We have recently published ‘Food Forest Plants for Hotter Conditions’: i.e. tropical and sub-tropical regions. We rely on regular donations to keep our free database going and help fund development of this and another book we are planning on food forest plants for Mediterranean climates. Please give what you can to keep PFAF properly funded. More >>>

Follow Us:


Ullucus tuberosus - Caldas.

Common Name Olluco
Family Basellaceae
USDA hardiness 8-10
Known Hazards None known
Habitats Not known
Range S. America - Peru, Bolivia.
Edibility Rating    (3 of 5)
Other Uses    (0 of 5)
Weed Potential No
Medicinal Rating    (0 of 5)
Care (info)
Half Hardy Moist Soil Full sun
Ullucus tuberosus Olluco

Ullucus tuberosus Olluco


Translate this page:


Physical Characteristics

 icon of manicon of flower
Ullucus tuberosus is a PERENNIAL growing to 0.3 m (1ft).
See above for USDA hardiness. It is hardy to UK zone 9 and is frost tender. The species is hermaphrodite (has both male and female organs).
Suitable for: light (sandy) and medium (loamy) soils and can grow in nutritionally poor soil. Suitable pH: mildly acid, neutral and basic (mildly alkaline) soils. It cannot grow in the shade. It prefers moist soil and can tolerate drought.

UK Hardiness Map US Hardiness Map


Plant Habitats

 Cultivated Beds;

Edible Uses

Edible Parts: Leaves  Root
Edible Uses:

Tuber - cooked[61, 196]. Starchy and mucilaginous[1, 2, 22, 27, 34]. The tubers can be up to 8cm long[K]. Ulluco is a staple food in South America, being used in most of the ways that potatoes are used, indeed when boiled and fried they taste very much like potatoes[183]. In the Andes a popular dish called 'chuño' is made by alternately freezing and drying the tubers[183]. The tubers contain about 14% carbohydrate, 1 - 2% protein, almost no fat or fibre[196]. They are fairly rich in vitamin C, about 23mg per 100g fresh weight[196]. The tubers store well and will last up to 12 months in cool conditions[196]. Leaves - raw or cooked[22, 183, 196]. Mucilaginous and not that exciting[K]. They contain about 12% protein dry weight[196].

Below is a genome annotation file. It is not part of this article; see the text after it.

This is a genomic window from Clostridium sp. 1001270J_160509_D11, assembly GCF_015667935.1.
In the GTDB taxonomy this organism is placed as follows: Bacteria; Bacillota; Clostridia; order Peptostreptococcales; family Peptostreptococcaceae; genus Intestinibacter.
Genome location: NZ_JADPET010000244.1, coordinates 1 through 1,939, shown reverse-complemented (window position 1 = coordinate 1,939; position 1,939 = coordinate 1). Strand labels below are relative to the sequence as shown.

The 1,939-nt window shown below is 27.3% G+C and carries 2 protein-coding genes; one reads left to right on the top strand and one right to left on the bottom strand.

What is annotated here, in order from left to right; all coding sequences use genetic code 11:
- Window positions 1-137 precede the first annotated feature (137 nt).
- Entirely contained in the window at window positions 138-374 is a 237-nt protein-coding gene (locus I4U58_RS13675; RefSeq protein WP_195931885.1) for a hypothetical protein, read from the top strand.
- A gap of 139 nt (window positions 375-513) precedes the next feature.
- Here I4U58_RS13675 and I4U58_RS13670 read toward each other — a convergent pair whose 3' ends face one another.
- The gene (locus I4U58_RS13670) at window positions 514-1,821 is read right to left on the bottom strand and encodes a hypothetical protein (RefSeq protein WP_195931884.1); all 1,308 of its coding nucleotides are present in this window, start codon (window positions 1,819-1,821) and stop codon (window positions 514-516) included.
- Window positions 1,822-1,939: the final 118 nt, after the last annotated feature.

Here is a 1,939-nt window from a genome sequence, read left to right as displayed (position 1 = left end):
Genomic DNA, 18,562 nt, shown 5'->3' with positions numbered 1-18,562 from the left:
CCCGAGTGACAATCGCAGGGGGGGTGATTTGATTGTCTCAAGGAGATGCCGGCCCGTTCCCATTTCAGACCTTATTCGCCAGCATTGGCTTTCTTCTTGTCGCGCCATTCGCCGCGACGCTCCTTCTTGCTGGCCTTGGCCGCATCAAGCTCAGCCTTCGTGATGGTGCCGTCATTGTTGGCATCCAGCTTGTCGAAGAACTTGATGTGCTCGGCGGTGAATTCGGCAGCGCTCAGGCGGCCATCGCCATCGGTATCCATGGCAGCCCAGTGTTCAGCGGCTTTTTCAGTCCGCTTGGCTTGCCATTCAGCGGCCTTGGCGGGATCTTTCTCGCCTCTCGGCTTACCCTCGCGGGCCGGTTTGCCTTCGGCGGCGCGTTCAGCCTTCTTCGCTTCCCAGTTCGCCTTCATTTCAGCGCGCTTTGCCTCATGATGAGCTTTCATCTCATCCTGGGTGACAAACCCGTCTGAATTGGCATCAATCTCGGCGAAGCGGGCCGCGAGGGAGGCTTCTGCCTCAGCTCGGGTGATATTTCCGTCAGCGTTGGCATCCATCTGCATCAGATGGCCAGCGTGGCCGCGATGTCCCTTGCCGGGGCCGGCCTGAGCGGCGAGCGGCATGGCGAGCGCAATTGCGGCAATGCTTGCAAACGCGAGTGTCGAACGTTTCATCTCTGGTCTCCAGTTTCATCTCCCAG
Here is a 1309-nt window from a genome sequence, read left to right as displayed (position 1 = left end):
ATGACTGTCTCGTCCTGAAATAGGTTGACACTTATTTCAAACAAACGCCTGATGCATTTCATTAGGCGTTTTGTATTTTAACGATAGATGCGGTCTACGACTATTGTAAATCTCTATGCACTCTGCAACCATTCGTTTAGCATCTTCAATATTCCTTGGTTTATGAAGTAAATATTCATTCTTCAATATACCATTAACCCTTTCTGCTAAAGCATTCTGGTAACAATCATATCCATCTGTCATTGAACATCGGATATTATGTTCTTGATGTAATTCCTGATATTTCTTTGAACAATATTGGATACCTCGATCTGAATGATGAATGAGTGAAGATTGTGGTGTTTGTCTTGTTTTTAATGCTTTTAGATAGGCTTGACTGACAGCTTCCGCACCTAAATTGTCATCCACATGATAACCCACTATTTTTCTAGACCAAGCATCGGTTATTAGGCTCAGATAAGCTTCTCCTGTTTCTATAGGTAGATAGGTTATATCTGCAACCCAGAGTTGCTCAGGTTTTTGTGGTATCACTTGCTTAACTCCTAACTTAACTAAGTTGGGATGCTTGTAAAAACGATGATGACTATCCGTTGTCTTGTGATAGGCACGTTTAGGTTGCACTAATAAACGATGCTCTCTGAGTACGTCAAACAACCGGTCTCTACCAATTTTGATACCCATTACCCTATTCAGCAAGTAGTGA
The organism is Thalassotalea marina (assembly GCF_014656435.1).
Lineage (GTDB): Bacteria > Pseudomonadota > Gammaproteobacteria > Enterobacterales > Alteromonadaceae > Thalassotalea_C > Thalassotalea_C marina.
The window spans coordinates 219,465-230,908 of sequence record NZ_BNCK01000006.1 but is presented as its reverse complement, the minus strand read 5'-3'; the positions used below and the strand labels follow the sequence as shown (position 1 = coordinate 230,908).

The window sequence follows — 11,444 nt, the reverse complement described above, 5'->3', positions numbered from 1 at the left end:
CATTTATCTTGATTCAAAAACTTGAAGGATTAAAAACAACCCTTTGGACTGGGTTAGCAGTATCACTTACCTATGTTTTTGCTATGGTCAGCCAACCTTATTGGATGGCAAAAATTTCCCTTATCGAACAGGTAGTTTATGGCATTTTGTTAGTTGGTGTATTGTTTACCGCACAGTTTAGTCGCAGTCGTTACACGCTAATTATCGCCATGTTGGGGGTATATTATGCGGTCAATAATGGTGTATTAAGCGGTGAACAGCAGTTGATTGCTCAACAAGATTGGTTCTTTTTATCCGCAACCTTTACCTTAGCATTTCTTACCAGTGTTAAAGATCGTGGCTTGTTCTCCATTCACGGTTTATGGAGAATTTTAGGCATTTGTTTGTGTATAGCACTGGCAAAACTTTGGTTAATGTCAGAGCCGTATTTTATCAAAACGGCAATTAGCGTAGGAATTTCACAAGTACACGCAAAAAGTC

References   More on Edible Uses

Medicinal Uses

Plants For A Future can not take any responsibility for any adverse effects from the use of plants. Always seek advice from a professional before using a plant medicinally.
Vitamin C

None known

References   More on Medicinal Uses

The Bookshop: Edible Plant Books

Our Latest books on Perennial Plants For Food Forests and Permaculture Gardens in paperback or digital formats.

Food Forest Plants for Hotter Conditions: 250+ Plants For Tropical Food Forests & Permaculture Gardens.
Edible Tropical Plants

Food Forest Plants for Hotter Conditions: 250+ Plants For Tropical Food Forests & Permaculture Gardens.

Plants for Your Food Forest: 500 Plants for Temperate Food Forests & Permaculture Gardens.
Edible Temperate Plants

Plants for Your Food Forest: 500 Plants for Temperate Food Forests & Permaculture Gardens.

PFAF have eight books available in paperback and digital media.
More Books

PFAF have eight books available in paperback and digital formats. Browse the shop for more information.

Shop Now

Other Uses

None known

Special Uses

Food Forest

References   More on Other Uses

Cultivation details

Prefers a rich light soil with plenty of leaf mould[27, 34, 200]. Produces reasonable yields in marginal soils[196]. Established plants are moderately drought tolerant[196]. Prefers a pH in the range 5.5 to 6.5[196]. Ulluco is often cultivated for its edible tubers in S. America[183, 196], it has been tried, unsuccessfully, as a potato substitute in Britain[1]. It is about as hardy as the potato plant in Britain, the foliage withstanding light frosts and the tubers tolerating colder conditions[K]. One report says that plants are very frost-resistant[171] but that has not been our experience[K]. The tubers are not formed until late in the season so a mild autumn is required for good yields. The tubers are formed at the roots and also from shoots growing out of the leaf axils and into the soil[K]. Earthing up the stems as tubers form in late summer can improve yields[196]. Average yields are 5 - 9 tonnes per hectare but there is a lot of potential to increase this[196] Slugs are very fond of this plant and will soon completely destroy it if given a chance[K]. Plants do not usually produce fertile seed but researchers in Finland have obtained seed under controlled circumstances[196].